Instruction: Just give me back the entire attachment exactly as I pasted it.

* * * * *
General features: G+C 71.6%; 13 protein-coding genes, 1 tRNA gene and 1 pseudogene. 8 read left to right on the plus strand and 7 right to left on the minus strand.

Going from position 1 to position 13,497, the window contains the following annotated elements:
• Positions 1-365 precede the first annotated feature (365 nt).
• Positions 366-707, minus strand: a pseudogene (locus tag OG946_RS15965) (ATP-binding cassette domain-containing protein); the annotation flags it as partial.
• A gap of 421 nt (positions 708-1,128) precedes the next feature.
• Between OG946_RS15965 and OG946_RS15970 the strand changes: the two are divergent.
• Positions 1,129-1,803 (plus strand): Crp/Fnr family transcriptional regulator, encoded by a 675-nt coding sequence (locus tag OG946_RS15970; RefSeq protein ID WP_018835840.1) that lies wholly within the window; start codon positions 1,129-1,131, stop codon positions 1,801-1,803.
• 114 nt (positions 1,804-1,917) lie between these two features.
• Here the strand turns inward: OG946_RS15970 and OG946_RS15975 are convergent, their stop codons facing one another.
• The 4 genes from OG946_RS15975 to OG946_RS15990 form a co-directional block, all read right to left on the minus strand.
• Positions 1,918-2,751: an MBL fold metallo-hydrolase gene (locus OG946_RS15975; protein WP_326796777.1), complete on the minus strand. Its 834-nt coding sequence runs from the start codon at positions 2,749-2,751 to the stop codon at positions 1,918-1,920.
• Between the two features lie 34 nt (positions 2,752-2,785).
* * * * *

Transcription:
General features: G+C 71.6%; 13 protein-coding genes, 1 tRNA gene and 1 pseudogene. 8 read left to right on the plus strand and 7 right to left on the minus strand.

Going from position 1 to position 13,497, the window contains the following annotated elements:
• Positions 1-365 precede the first annotated feature (365 nt).
• Positions 366-707, minus strand: a pseudogene (locus tag OG946_RS15965) (ATP-binding cassette domain-containing protein); the annotation flags it as partial.
• A gap of 421 nt (positions 708-1,128) precedes the next feature.
• Between OG946_RS15965 and OG946_RS15970 the strand changes: the two are divergent.
• Positions 1,129-1,803 (plus strand): Crp/Fnr family transcriptional regulator, encoded by a 675-nt coding sequence (locus tag OG946_RS15970; RefSeq protein ID WP_018835840.1) that lies wholly within the window; start codon positions 1,129-1,131, stop codon positions 1,801-1,803.
• 114 nt (positions 1,804-1,917) lie between these two features.
• Here the strand turns inward: OG946_RS15970 and OG946_RS15975 are convergent, their stop codons facing one another.
• The 4 genes from OG946_RS15975 to OG946_RS15990 form a co-directional block, all read right to left on the minus strand.
• Positions 1,918-2,751: an MBL fold metallo-hydrolase gene (locus OG946_RS15975; protein WP_326796777.1), complete on the minus strand. Its 834-nt coding sequence runs from the start codon at positions 2,749-2,751 to the stop codon at positions 1,918-1,920.
• Between the two features lie 34 nt (positions 2,752-2,785).